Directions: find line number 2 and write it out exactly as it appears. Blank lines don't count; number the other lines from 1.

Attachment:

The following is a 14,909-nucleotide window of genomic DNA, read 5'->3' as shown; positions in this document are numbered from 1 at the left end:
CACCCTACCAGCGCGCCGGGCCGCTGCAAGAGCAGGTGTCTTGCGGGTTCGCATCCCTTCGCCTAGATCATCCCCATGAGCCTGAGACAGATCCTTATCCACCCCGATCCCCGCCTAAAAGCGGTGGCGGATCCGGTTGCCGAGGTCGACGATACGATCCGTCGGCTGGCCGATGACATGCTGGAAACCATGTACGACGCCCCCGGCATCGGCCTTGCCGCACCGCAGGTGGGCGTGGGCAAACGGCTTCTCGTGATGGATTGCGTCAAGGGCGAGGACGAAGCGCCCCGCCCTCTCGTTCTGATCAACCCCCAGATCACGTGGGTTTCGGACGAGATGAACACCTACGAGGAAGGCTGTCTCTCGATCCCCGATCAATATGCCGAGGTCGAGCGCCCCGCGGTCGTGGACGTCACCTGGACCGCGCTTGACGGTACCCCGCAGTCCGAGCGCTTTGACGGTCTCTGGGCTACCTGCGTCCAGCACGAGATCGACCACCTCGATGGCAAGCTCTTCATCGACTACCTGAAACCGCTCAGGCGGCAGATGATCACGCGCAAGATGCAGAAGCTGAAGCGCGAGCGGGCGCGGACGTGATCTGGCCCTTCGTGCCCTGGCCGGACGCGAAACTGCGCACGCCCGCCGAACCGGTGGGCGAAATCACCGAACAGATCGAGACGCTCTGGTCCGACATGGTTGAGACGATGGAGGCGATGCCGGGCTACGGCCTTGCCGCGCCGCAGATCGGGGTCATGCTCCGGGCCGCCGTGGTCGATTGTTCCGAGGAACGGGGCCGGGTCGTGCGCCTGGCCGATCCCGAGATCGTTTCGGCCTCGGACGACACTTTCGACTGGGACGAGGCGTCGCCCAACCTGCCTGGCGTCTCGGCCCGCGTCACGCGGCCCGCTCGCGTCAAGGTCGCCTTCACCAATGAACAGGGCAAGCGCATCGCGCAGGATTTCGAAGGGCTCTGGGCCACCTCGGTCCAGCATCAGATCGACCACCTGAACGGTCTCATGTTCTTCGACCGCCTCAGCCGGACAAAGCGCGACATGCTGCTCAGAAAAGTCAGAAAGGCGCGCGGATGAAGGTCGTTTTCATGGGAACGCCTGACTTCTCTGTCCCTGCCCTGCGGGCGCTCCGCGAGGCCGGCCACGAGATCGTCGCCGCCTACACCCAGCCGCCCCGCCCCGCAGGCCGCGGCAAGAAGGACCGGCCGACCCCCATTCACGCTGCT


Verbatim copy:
CACCCTACCAGCGCGCCGGGCCGCTGCAAGAGCAGGTGTCTTGCGGGTTCGCATCCCTTCGCCTAGATCATCCCCATGAGCCTGAGACAGATCCTTATCCACCCCGATCCCCGCCTAAAAGCGGTGGCGGATCCGGTTGCCGAGGTCGACGATACGATCCGTCGGCTGGCCGATGACATGCTGGAAACCATGTACGACGCCCCCGGCATCGGCCTTGCCGCACCGCAGGTGGGCGTGGGCAAACGGCTTCTCGTGATGGATTGCGTCAAGGGCGAGGACGAAGCGCCCCGCCCTCTCGTTCTGATCAACCCCCAGATCACGTGGGTTTCGGACGAGATGAACACCTACGAGGAAGGCTGTCTCTCGATCCCCGATCAATATGCCGAGGTCGAGCGCCCCGCGGTCGTGGACGTCACCTGGACCGCGCTTGACGGTACCCCGCAGTCCGAGCGCTTTGACGGTCTCTGGGCTACCTGCGTCCAGCACGAGATCGACCACCTCGATGGCAAGCTCTTCATCGACTACCTGAAACCGCTCAGGCGGCAGATGATCACGCGCAAGATGCAGAAGCTGAAGCGCGAGCGGGCGCGGACGTGATCTGGCCCTTCGTGCCCTGGCCGGACGCGAAACTGCGCACGCCCGCCGAACCGGTGGGCGAAATCACCGAACAGATCGAGACGCTCTGGTCCGACATGGTTGAGACGATGGAGGCGATGCCGGGCTACGGCCTTGCCGCGCCGCAGATCGGGGTCATGCTCCGGGCCGCCGTGGTCGATTGTTCCGAGGAACGGGGCCGGGTCGTGCGCCTGGCCGATCCCGAGATCGTTTCGGCCTCGGACGACACTTTCGACTGGGACGAGGCGTCGCCCAACCTGCCTGGCGTCTCGGCCCGCGTCACGCGGCCCGCTCGCGTCAAGGTCGCCTTCACCAATGAACAGGGCAAGCGCATCGCGCAGGATTTCGAAGGGCTCTGGGCCACCTCGGTCCAGCATCAGATCGACCACCTGAACGGTCTCATGTTCTTCGACCGCCTCAGCCGGACAAAGCGCGACATGCTGCTCAGAAAAGTCAGAAAGGCGCGCGGATGAAGGTCGTTTTCATGGGAACGCCTGACTTCTCTGTCCCTGCCCTGCGGGCGCTCCGCGAGGCCGGCCACGAGATCGTCGCCGCCTACACCCAGCCGCCCCGCCCCGCAGGCCGCGGCAAGAAGGACCGGCCGACCCCCATTCACGCTGCT